I’m a little too weary to elaborate, except to note that this was originally published in my former online home.

In 1973, I lived in a household that had a lot of records. There were so many, in fact, that they basically defined the decor. Entire walls were obliterated from view by the shelves of albums. There was even one wall that was basically nothing but albums, effectively extending the hallway by several feet just as capably as 2x4s and drywall. Obtaining every chunk of the unfolding evolution of rock ‘n’ roll was the obsession of my first stepfather (don’t ask), and I spent that chunk of my junior years literally engulfed in music. Despite the abundance of his available selection, there was one album that was such a regular on the turntable that, had flipping it over from time to time not been required, it may as well have been grafted on permanently. Similarly, the opened gatefold cover could have been mistaken for part of the coffee table (it was also always covered some sort of a strange, pungent dried greenery that looked like the herbs in my mother’s kitchen, but seemed a little different for some reason.) That album was Pink Floyd’s The Dark Side of the Moon.

The album wasn’t just a fixture in our house; it was a perpetual resident on the Billboard Top 200 Albums chart. It debuted there shortly after its release in the spring of 1973 and remained nestled somewhere within (and for a lone week, atop) those ten score albums for a record 741 consecutive weeks, finally slipping off the chart in the mid-eighties. At the time, the speculation was that Dark Side‘s streak ended in part because of the CD revolution lessening the need for hardcore fans to continually replace worn-out vinyl copies.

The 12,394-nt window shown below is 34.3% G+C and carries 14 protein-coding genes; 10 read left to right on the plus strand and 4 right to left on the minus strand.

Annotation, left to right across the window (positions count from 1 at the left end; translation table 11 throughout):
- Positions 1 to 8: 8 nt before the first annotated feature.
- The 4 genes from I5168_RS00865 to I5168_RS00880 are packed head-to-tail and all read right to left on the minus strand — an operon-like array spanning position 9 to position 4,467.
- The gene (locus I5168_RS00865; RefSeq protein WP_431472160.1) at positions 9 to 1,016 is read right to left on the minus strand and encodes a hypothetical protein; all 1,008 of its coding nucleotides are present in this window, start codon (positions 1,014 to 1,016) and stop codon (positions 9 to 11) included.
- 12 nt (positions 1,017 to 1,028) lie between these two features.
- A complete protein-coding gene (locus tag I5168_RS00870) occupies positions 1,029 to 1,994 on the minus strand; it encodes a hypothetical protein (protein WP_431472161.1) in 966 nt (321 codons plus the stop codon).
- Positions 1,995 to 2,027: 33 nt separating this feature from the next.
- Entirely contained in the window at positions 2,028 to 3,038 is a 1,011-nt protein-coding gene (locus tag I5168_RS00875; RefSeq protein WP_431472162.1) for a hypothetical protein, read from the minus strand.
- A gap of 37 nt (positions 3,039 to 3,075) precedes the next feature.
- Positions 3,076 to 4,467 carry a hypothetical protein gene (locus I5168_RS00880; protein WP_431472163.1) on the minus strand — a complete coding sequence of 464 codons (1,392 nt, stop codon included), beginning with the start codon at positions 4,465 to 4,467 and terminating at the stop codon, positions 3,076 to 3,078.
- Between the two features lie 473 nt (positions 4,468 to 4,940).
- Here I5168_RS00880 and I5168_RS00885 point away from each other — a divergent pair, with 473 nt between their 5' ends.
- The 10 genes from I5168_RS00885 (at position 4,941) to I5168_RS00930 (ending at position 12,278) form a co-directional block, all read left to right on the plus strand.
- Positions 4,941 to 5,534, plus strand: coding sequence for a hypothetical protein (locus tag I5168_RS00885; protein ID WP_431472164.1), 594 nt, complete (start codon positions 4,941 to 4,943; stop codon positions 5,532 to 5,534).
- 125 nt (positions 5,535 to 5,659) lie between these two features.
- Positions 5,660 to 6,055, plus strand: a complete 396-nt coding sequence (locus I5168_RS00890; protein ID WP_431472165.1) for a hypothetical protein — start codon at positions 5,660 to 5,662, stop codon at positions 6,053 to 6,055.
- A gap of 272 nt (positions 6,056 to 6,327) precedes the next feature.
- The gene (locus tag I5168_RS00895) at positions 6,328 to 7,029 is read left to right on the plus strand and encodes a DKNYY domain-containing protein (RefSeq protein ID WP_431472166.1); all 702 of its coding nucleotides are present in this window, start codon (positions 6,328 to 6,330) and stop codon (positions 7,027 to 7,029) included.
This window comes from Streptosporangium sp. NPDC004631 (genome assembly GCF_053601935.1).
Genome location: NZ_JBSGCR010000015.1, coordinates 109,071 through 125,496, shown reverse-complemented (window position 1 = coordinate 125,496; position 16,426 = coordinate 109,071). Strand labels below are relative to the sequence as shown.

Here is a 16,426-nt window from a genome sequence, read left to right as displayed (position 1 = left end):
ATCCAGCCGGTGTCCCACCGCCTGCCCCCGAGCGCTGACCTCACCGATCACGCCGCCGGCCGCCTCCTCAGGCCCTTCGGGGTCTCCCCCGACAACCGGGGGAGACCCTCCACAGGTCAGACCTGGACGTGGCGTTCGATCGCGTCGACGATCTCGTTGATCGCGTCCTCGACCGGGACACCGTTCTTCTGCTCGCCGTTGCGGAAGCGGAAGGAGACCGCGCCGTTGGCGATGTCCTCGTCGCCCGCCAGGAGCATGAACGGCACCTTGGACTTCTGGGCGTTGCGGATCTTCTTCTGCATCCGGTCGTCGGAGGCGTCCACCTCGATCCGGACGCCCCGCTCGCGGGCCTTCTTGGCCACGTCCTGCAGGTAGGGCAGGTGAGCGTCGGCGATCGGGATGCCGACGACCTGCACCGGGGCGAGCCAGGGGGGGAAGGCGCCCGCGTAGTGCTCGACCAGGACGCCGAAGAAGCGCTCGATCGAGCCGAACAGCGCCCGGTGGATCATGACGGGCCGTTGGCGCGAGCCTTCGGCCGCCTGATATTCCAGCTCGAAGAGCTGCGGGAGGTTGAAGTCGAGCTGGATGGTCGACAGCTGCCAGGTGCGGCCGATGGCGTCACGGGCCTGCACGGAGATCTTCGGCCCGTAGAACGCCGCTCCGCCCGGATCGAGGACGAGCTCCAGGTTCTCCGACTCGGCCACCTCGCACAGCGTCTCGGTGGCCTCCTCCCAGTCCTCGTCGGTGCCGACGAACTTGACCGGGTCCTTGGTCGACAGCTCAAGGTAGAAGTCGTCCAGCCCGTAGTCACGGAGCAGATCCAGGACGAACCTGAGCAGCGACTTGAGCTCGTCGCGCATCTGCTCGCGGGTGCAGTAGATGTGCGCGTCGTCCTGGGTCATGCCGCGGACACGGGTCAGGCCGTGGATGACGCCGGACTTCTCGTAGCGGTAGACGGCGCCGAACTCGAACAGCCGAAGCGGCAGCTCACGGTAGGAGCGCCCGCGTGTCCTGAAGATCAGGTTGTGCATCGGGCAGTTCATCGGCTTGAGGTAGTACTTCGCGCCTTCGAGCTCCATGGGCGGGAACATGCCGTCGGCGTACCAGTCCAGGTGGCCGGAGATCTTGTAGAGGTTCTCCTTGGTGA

When I was a kid, I just knew the album, the inevitable result of it reverberating through our little house as I huddled on the floor with my Tonka trucks. I was especially fond of “Money,” maybe because the use of cash register noises and other sound effect signifiers of ongoing commerce had an odd similarity to some of the silly, noisy songs that could be found on the Sesame Street records stacked next to the little plastic turntable in my bedroom. That was the one I know I used to sing along with, much to the amusement of the adults in the room. I’ve often wondered if I actually used to sing the lines “Don’t give me that/Do goody good bullshit.” I may have. Ours wasn’t exactly a wash-out-the-mouth-with-soap kind of home.

Though I don’t hear it invoked in this way much, Dark Side must sit somewhere near The Catcher in the Rye on the shelf of perpetual touchstones of moody teen existence. By the time I got to high school, the album was about a decade old and yet my peers adored it, finding some relevnt expression of their own angst in the angry lyrics and David Gilmour’s lushly extravagant guitar work. Even today it seems like an awful lot of kids I see arriving at college show up with that familiar prismatic triangle somewhere amongst their belongings. So at least one thing I sometimes thought back then may yet prove to be true. The Dark Side of the Moon will never stop playing.

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